Odd dependency on Google Chrome

For weeks I have had problems with Google Chrome. It would work very few times and then for reasons I didn’t understand, would stop working. On the command line you would get several screens of text, but never would the Chrome window appear.

So I tried the Beta, and it worked… once.

Deleted all the cache and configuration and it worked… once.

Every time the process would be in an infinite loop listening to a Unix socket (fd 7) but no window for the second and subsequent starts of Chrome.

By sheer luck in the screenfulls of spam I noticed this:

Gkr-Message: 21:07:10.883: secret service operation failed: The name org.freedesktop.secrets was not provided by any .service files

Hmm, so I noticed every time I started a fresh new Chrome, I logged into my Google account. So, once again clearing things I started Chrome, didn’t login and closed and reopened.  I had Chrome running the second time! Alas, not with all the stuff synchronised.

An issue for Mailspring put me onto the right path. installing gnome-keyring (or the dependencies p11-kit and gnome-keyring-pkcs11) fixed Chrome.

So if Chrome starts but you get no window, especially if you use cinnamon, try that trick.

 

 

Securing WordPress with AppArmor

WordPress is a very popular CMS. According to one report, 30% of websites use WordPress, which is an impressive feat.

Despite this popularity, WordPress is built upon PHP which is often lacking in the security department. Add to this that the user that runs the webserver often has a fair bit of access and there is no distinguishing between the webserver code and the WordPress code and you set yourself up for troubles.

So, let’s introduce something that not only can tell the difference between Apache running and WordPress running under it, but also limit what WordPress can access.

As the AppArmor wiki says “AppArmor is Mandatory Access Control (MAC) like security system for Linux. AppArmor confines individual programs to a set of files, capabilities, network access and rlimits…”.  AppArmor also has this concept of hats, so your webserver code (e.g. apache) can be one hat with one policy but the WordPress PHP code has another hat and therefore another policy. For some reason, AppArmor calls a policy a profile, so wherever you see profile translate that to policy.

The idea here is to limit what WordPress can access down to the files and directories it needs, and nothing more. What follows is how I have setup my system but you may need to tweak it, especially for some plugins.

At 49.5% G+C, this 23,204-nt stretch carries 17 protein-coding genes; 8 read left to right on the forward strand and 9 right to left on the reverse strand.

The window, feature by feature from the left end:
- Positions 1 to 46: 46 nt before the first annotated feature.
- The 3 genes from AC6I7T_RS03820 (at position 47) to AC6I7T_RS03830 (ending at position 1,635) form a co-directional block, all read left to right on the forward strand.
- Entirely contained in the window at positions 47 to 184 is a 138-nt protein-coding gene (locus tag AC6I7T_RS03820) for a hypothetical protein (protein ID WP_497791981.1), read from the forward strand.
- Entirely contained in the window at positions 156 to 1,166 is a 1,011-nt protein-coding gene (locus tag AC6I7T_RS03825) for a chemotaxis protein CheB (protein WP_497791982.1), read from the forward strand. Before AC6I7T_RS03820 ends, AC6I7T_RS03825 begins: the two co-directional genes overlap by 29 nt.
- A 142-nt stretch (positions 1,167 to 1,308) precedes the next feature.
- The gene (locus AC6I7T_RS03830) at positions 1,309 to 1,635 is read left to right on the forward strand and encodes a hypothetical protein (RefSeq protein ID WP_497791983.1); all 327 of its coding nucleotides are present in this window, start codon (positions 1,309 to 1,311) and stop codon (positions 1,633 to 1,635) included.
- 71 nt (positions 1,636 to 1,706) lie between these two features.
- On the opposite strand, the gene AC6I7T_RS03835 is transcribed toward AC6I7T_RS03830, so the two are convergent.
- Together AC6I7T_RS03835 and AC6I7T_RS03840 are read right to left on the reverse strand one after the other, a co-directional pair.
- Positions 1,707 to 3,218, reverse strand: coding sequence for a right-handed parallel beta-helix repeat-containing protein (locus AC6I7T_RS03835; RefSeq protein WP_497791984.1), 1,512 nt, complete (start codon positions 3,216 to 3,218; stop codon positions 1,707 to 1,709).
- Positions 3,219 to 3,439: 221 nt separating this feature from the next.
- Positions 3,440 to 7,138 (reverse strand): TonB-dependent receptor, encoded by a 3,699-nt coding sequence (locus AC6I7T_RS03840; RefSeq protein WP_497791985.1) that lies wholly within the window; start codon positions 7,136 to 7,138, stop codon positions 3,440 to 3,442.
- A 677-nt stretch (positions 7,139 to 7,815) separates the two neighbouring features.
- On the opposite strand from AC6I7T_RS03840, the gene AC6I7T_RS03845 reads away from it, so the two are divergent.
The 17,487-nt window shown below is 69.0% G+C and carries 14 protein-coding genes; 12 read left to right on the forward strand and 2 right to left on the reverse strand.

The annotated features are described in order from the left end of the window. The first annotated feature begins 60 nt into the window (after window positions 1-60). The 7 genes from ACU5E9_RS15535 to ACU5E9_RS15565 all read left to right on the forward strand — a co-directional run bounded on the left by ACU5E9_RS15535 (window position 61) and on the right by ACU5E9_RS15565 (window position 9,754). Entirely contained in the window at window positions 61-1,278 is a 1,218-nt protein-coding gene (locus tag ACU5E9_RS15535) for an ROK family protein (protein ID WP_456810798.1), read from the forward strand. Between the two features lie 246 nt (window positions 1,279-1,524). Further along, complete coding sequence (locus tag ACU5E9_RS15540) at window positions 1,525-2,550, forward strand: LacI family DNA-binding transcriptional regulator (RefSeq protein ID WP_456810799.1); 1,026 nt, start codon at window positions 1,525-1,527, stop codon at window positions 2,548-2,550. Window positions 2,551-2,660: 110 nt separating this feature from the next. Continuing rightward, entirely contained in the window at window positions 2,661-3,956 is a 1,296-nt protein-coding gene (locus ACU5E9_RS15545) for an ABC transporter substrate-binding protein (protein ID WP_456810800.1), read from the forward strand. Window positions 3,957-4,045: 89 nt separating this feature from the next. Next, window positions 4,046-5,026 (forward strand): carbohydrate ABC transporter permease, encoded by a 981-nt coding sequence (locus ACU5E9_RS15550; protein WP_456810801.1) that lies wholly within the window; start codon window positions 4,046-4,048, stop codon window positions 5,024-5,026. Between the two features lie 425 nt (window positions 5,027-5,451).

Read more Securing WordPress with AppArmor

WordPress 4.9.1

After a much longer than expected break due to moving and the resulting lack of Internet, plus WordPress releasing a package with a non-free file, the Debian package for WordPress 4.9.1 has been uploaded!

WordPress 4.9 has a number of improvements, especially around the customiser components so that looked pretty slick. The editor for the customiser now has a series of linters what will warn if you write something bad, which is a very good thing! Unfortunately the Javascript linter is jshint which uses a non-free license which that team is attempting to fix.  I have also reported the problem to WordPress upstream to have a look at.

While this was all going on, there were 4 security issues found in WordPress which resulted in the 4.9.1 release.

Finally I got the time to look into the jshint problem and Internet to actually download the upstream files and upload the Debian packages. So version 4.9.1-1 of the packages have now been uploaded and should be in the mirrors soon.  I’ll start looking at the 4.9.1 patches to see what is relevant for Stretch and Jessie.

Short Delay with WordPress 4.9

You may have heard WordPress 4.9 is out. While this seems a good improvement over 4.8, it has a new editor that uses codemirror.  So what’s the problem? Well, inside codemirror is jshint and this has that idiotic no evil license. I think this was added in by WordPress, not codemirror itself.

So basically WordPress 4.9 has a file, or actually a tiny part of a file that is non-free.  I’ll now have to delay the update of WordPress to hack that piece out, which probably means removing the javascript linter. Not ideal but that’s the way things go.